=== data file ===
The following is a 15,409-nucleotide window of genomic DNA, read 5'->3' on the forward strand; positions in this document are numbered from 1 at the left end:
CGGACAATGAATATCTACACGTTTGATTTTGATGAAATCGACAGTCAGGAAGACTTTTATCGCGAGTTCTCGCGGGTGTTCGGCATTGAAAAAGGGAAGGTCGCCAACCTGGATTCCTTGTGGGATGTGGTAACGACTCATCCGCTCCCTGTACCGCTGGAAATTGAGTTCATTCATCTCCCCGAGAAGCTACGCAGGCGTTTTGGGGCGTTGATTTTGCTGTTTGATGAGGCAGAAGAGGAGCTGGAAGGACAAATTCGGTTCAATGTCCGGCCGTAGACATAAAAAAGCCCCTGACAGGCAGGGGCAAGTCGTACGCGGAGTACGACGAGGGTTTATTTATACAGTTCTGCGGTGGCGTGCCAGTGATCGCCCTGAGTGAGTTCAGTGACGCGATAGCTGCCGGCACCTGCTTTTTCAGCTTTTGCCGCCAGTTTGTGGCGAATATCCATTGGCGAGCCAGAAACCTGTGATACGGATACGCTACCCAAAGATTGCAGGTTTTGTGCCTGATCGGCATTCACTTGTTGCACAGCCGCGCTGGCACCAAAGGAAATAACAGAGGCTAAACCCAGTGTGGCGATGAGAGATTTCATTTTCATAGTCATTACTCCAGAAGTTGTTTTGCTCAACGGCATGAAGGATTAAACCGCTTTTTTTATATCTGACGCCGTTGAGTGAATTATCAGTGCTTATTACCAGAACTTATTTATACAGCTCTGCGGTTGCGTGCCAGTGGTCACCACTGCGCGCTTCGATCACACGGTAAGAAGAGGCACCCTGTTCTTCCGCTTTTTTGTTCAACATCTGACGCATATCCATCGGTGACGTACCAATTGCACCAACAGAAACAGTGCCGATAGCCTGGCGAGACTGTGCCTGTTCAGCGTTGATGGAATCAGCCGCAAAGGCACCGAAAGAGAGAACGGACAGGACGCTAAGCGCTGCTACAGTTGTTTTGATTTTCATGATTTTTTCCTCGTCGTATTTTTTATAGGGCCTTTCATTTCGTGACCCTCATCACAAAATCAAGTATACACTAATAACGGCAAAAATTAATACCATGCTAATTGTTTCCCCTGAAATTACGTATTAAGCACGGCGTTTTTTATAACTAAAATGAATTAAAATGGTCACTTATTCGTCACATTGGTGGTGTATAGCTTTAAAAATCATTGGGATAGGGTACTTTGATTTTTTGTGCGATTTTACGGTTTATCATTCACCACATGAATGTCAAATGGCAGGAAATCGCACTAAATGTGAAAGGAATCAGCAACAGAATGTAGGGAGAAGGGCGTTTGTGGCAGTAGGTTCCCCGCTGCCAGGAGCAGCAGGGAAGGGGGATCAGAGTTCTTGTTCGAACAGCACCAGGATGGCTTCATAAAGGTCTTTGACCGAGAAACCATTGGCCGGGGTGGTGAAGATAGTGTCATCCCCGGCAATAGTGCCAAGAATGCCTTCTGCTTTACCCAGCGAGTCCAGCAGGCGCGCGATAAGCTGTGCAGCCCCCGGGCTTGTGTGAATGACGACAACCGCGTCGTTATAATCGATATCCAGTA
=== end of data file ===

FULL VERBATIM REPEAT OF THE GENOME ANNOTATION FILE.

The following is a 15,409-nucleotide window of genomic DNA, read 5'->3' on the forward strand; positions in this document are numbered from 1 at the left end:
CGGACAATGAATATCTACACGTTTGATTTTGATGAAATCGACAGTCAGGAAGACTTTTATCGCGAGTTCTCGCGGGTGTTCGGCATTGAAAAAGGGAAGGTCGCCAACCTGGATTCCTTGTGGGATGTGGTAACGACTCATCCGCTCCCTGTACCGCTGGAAATTGAGTTCATTCATCTCCCCGAGAAGCTACGCAGGCGTTTTGGGGCGTTGATTTTGCTGTTTGATGAGGCAGAAGAGGAGCTGGAAGGACAAATTCGGTTCAATGTCCGGCCGTAGACATAAAAAAGCCCCTGACAGGCAGGGGCAAGTCGTACGCGGAGTACGACGAGGGTTTATTTATACAGTTCTGCGGTGGCGTGCCAGTGATCGCCCTGAGTGAGTTCAGTGACGCGATAGCTGCCGGCACCTGCTTTTTCAGCTTTTGCCGCCAGTTTGTGGCGAATATCCATTGGCGAGCCAGAAACCTGTGATACGGATACGCTACCCAAAGATTGCAGGTTTTGTGCCTGATCGGCATTCACTTGTTGCACAGCCGCGCTGGCACCAAAGGAAATAACAGAGGCTAAACCCAGTGTGGCGATGAGAGATTTCATTTTCATAGTCATTACTCCAGAAGTTGTTTTGCTCAACGGCATGAAGGATTAAACCGCTTTTTTTATATCTGACGCCGTTGAGTGAATTATCAGTGCTTATTACCAGAACTTATTTATACAGCTCTGCGGTTGCGTGCCAGTGGTCACCACTGCGCGCTTCGATCACACGGTAAGAAGAGGCACCCTGTTCTTCCGCTTTTTTGTTCAACATCTGACGCATATCCATCGGTGACGTACCAATTGCACCAACAGAAACAGTGCCGATAGCCTGGCGAGACTGTGCCTGTTCAGCGTTGATGGAATCAGCCGCAAAGGCACCGAAAGAGAGAACGGACAGGACGCTAAGCGCTGCTACAGTTGTTTTGATTTTCATGATTTTTTCCTCGTCGTATTTTTTATAGGGCCTTTCATTTCGTGACCCTCATCACAAAATCAAGTATACACTAATAACGGCAAAAATTAATACCATGCTAATTGTTTCCCCTGAAATTACGTATTAAGCACGGCGTTTTTTATAACTAAAATGAATTAAAATGGTCACTTATTCGTCACATTGGTGGTGTATAGCTTTAAAAATCATTGGGATAGGGTACTTTGATTTTTTGTGCGATTTTACGGTTTATCATTCACCACATGAATGTCAAATGGCAGGAAATCGCACTAAATGTGAAAGGAATCAGCAACAGAATGTAGGGAGAAGGGCGTTTGTGGCAGTAGGTTCCCCGCTGCCAGGAGCAGCAGGGAAGGGGGATCAGAGTTCTTGTTCGAACAGCACCAGGATGGCTTCATAAAGGTCTTTGACCGAGAAACCATTGGCCGGGGTGGTGAAGATAGTGTCATCCCCGGCAATAGTGCCAAGAATGCCTTCTGCTTTACCCAGCGAGTCCAGCAGGCGCGCGATAAGCTGTGCAGCCCCCGGGCTTGTGTGAATGACGACAACCGCGTCGTTATAATCGATATCCAGTA